How very far we have come in the last 100 years or so. If you haven’t thought about that fact lately, compare Anatomy of the Honey Bee by R.E. Snodgrass (1910) (or Cornell University Press, 1985), – parts of which are available at Extension.org – with the ultra-modern Bee by Rose-Lynn Fisher, with a foreword by Verlyn Klinkenborg (2010, Princeton Architectural Press).
Featuring an outstanding series of scanning electron microscope photos, Bee is a visual treat. As you can see from Fisher’s examples on her website, this is a mite’s view of a honey bee where eye hairs look like forests and pollen grains resemble boulders. It is a world Snodgrass could only dream of glimpsing.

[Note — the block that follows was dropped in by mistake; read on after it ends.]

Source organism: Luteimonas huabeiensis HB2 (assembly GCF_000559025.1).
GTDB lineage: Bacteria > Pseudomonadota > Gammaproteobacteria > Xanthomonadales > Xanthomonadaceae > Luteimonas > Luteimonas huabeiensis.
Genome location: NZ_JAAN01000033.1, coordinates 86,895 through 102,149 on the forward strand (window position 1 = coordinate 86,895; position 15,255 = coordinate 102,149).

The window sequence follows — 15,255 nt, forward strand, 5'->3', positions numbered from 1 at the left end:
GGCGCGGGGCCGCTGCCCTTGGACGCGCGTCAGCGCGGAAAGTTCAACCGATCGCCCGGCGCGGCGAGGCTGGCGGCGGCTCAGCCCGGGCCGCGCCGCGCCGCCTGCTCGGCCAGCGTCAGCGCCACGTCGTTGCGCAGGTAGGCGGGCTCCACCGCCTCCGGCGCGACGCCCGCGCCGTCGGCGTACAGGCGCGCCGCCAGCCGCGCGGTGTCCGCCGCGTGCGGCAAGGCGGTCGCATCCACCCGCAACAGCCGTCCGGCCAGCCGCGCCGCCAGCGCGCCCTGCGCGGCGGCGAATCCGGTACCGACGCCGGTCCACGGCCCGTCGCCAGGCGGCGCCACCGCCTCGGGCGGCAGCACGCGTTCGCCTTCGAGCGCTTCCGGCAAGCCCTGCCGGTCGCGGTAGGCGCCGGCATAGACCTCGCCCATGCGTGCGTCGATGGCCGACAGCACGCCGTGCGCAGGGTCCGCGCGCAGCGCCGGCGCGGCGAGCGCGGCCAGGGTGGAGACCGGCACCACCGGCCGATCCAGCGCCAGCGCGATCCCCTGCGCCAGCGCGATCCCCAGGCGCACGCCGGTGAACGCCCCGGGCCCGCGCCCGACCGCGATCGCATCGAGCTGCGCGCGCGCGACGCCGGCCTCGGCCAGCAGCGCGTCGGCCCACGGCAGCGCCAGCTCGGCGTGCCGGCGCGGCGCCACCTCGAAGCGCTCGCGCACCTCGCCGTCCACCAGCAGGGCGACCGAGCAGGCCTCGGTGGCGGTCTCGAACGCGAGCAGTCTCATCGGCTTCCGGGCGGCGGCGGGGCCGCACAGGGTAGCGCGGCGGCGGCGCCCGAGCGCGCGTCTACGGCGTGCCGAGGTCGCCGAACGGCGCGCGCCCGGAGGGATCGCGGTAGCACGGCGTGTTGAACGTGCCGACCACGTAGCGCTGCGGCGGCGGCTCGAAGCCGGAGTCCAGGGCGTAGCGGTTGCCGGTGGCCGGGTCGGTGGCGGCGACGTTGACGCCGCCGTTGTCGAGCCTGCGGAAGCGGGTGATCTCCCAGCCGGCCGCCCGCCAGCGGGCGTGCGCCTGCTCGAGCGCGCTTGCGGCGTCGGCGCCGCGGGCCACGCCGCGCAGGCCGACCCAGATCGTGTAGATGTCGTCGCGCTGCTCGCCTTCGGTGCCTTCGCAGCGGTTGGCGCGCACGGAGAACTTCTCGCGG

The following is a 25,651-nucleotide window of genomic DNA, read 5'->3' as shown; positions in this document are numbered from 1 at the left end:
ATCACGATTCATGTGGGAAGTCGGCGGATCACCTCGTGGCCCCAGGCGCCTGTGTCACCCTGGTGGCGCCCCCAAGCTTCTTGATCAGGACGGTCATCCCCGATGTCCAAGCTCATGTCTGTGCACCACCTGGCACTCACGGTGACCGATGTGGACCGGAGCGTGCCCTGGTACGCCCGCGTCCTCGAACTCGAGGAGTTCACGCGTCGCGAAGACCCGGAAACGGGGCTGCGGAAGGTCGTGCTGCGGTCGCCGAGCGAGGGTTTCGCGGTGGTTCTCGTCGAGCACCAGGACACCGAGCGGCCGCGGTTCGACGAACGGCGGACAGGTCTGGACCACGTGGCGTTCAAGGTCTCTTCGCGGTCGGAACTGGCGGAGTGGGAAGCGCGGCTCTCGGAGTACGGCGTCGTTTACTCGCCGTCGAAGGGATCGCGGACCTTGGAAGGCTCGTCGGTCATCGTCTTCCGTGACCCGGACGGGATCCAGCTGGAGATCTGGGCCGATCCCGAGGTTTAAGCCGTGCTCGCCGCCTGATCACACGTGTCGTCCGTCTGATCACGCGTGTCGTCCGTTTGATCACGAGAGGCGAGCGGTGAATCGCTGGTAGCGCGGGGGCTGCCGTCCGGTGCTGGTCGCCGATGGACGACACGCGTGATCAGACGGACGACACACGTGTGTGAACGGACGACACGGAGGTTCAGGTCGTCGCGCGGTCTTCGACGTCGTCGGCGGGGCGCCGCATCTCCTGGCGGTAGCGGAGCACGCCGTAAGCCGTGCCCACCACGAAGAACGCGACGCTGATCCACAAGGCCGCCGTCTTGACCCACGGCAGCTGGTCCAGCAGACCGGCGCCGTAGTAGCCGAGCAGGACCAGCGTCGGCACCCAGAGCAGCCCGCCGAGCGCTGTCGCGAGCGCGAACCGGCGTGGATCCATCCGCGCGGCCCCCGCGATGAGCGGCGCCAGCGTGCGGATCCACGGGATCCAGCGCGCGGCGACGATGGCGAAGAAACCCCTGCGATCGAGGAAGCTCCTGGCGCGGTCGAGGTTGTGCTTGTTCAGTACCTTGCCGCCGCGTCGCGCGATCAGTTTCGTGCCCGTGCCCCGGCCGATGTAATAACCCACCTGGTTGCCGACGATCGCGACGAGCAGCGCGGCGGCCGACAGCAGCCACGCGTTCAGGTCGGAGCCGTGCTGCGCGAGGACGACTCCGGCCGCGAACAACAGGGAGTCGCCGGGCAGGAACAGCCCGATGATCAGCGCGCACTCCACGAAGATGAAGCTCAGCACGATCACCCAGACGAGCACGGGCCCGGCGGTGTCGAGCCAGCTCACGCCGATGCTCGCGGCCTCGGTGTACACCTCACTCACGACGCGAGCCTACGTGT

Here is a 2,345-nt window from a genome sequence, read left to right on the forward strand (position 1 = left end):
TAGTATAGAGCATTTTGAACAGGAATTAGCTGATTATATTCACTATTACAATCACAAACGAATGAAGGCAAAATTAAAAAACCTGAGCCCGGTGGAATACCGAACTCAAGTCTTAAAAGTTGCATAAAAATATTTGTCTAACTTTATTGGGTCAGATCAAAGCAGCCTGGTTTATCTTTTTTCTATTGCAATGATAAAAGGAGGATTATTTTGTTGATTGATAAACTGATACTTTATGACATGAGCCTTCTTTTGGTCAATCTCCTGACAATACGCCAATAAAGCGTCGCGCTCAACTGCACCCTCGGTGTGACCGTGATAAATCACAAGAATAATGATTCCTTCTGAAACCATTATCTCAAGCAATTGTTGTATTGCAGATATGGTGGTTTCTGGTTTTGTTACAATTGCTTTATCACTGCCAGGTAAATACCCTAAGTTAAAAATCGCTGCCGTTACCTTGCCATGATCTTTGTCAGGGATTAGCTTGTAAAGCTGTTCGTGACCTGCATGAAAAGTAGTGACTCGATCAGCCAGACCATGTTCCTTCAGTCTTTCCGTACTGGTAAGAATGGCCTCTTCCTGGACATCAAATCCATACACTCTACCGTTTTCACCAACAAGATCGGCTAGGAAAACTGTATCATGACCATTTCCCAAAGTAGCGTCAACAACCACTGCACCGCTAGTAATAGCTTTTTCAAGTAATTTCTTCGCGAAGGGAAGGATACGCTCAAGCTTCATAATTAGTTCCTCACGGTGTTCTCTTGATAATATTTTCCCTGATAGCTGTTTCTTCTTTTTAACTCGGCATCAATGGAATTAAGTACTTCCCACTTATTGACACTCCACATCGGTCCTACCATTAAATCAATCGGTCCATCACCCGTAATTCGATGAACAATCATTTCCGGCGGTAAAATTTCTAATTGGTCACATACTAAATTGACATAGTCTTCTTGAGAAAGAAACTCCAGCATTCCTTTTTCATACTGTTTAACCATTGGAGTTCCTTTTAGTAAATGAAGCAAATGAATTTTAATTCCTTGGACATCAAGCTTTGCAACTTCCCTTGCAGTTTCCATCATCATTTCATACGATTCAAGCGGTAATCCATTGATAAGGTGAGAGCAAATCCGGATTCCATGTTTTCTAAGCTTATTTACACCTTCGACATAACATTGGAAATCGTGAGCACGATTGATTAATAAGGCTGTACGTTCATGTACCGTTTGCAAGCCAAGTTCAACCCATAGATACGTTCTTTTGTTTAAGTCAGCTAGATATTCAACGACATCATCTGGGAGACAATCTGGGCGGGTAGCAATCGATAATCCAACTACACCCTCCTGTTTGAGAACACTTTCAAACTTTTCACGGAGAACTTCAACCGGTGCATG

The text that accompanies the photographs is sparse, but to the point, which is direct contrast to the text-heavy Anatomy of the Honey Bee.
Anatomy of the Honey Bee, however, still remains relevant. It covers far more than just external structures, including development and internal anatomy. Carefully labelled cut-away and exploded views make identification of individual structures much easier.
In fact, these two books complement each other nicely. A serious student of honey bees will want to look at them both ways.
You might have noticed that we’ve done a bit of spring housecleaning here at Wild About Ants. Mostly, it was because of issues on the editorial side with the old theme. The old theme was clunky to upgrade and had a few eccentricities. This one is much better.
If you have a minute, would you take a look at the background color? I tried to match the yellow in the flowers, but I’m not sure it is a very attractive color. Please let me know what you think.